More than 100 people pictured here turned out for the first hearing on the proposed Labadie coal ash landfill. The second hearing drew a smaller crowd.

A decision on the proposed coal ash landfill at Ameren’s Labadie power plant won’t come until fall.

It may not be known until November whether the Missouri Public Service Commission approves Ameren Missouri’s application.

On Wednesday, the PSC held its final public hearing on Ameren’s application.

Ameren is seeking permission from the PSC to expand the boundaries of its Labadie Energy Center for the landfill.

The landfill has been controversial because some residents and environmental organizations are worried about the proposed landfill’s impact on drinking water. Opponents say that the landfill would be built in a floodplain and floodway of the Missouri River.

Ameren officials claim that the landfill would be safe with a liner and groundwater monitoring wells.

“The new proposed landfill will allow coal ash to be stored safely in a solid state on company property,” Ameren announced in a prepared statement.

The landfill is needed because the current coal ash storage ponds at the site are reaching capacity, according to Ameren.

The next big step in the PSC process is the formal evidentiary hearings, which will take place Sept. 23-25 in Jefferson City. During those hearings, the main players in the case — Ameren, the Labadie Environmental Organization, the PSC staff and the Sierra Club — will present their formal cases to the PSC.

The PSC is a state agency that regulates investor-owned utilities.

The Wednesday public hearing, which took place at the Knights of Columbus in Washington, was a follow-up to the first hearing, which was in June.

The first hearing had so many concerned citizens that a second hearing had to be scheduled so everyone could speak.

Many of the people who did not get to speak last time did not show up at the second hearing.

The second hearing drew fewer people than the first one, which had more than 100 attendees.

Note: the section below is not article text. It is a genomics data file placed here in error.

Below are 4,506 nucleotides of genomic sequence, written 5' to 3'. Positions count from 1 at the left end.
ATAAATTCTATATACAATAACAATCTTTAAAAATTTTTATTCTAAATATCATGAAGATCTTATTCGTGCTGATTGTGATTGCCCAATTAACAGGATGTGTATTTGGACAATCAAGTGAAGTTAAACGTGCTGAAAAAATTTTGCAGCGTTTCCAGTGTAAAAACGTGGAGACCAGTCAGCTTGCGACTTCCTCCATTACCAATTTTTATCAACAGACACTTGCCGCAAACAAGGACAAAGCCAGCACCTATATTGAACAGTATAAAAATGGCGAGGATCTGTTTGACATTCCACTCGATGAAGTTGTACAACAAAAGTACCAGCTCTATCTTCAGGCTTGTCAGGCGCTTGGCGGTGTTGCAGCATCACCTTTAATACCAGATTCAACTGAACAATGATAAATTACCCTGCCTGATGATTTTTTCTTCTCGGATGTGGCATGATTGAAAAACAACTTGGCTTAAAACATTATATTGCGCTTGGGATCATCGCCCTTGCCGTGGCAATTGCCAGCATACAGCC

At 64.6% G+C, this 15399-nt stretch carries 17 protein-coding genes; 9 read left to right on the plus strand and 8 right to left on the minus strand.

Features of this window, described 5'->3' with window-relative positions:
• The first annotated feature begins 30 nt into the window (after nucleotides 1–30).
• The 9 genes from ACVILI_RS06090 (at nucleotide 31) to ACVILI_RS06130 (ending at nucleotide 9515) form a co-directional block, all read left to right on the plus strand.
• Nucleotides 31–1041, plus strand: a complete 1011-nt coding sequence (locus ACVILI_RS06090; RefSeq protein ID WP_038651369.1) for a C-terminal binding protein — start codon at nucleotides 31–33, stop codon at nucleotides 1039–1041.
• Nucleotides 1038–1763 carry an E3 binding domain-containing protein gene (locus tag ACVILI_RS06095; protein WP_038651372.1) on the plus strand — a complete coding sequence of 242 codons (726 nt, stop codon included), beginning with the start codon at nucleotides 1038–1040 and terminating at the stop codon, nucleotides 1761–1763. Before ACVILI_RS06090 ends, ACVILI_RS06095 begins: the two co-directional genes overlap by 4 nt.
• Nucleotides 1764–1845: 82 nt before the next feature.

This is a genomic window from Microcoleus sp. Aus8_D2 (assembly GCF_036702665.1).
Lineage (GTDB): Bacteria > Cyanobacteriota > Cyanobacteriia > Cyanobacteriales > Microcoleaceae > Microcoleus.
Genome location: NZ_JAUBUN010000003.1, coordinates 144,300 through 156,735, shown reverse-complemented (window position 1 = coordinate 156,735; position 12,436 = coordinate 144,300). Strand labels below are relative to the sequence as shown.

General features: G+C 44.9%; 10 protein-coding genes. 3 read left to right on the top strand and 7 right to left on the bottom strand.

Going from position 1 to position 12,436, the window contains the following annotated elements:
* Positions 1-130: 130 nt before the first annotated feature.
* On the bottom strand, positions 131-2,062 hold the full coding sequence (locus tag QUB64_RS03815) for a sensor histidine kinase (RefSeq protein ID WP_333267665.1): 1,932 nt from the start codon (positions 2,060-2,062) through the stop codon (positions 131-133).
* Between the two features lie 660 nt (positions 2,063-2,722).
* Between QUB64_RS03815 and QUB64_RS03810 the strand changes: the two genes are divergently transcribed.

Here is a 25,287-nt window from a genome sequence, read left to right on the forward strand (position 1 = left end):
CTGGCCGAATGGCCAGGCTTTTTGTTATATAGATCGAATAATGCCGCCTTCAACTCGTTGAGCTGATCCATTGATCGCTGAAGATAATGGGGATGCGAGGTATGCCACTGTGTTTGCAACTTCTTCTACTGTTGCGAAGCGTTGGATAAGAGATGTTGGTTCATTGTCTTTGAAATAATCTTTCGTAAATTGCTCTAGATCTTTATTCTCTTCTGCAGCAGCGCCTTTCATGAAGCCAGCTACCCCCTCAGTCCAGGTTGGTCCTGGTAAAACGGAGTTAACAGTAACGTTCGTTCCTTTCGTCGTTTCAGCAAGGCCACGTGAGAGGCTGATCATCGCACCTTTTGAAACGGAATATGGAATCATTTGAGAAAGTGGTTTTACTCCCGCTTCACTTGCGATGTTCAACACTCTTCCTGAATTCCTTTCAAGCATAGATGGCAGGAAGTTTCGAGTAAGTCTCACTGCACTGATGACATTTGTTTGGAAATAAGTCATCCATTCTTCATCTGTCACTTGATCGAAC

At the hearing Wednesday, LEO member Ruth Campbell said the “toxic waste” landfill is a potential hazard and unacceptable. She said she wonders what impact it could have on her well.

Likewise Adrian Hutton, who has a doctorate degree in chemical engineering, said the PSC should not approve Ameren’s request.

With his experience working with the Hong Kong government cleaning up industrial waste, Hutton said project alternatives should be considered.

But Ameren’s statement says the landfill would uphold “stringent federal and state guidelines.”

Jim Lowery, the attorney representing Ameren at the hearing, said the Missouri Department of Natural Resources has determined that the proposed site is appropriate for a utility waste landfill.

Hutton, who is also a Labadie resident, said he is worried about his well becoming contaminated.

“Everyone downstream of this proposed project should also be concerned,” Hutton said.

Hutton added that Franklin County and Ameren have demonstrated political expertise in relation to the landfill, but engineering expertise is another matter, he said.

“I’m very concerned about the lack of documented, disclosed and detailed engineering studies that should form the basis of the proposed project,” Hutton said.

Joan Featherston said she would like to see more of the coal ash recycled while John Hollowich said the air, land and water must be protected.

Ameren in its statement said that the company continues to explore using renewable forms of energy.

Jan Brennan said Ameren has a history of leaking pollutants, and if people don’t have their health, they don’t have anything.

Brennan pleaded with the PSC to not let its decision come down to money for Ameren.

Franz Mayer, who lives outside of Augusta, said he is willing to pay more for electricity to make sure it is made in a safe manner.

Stuart Keating with the grass roots group Environment Missouri of St. Louis said Ameren does not have a good safety record and should not be allowed to build the landfill in a floodplain that was underwater in 1993.

But Ameren said in its statement that the landfill would be built “in the best interest of Franklin County residents and our customers.”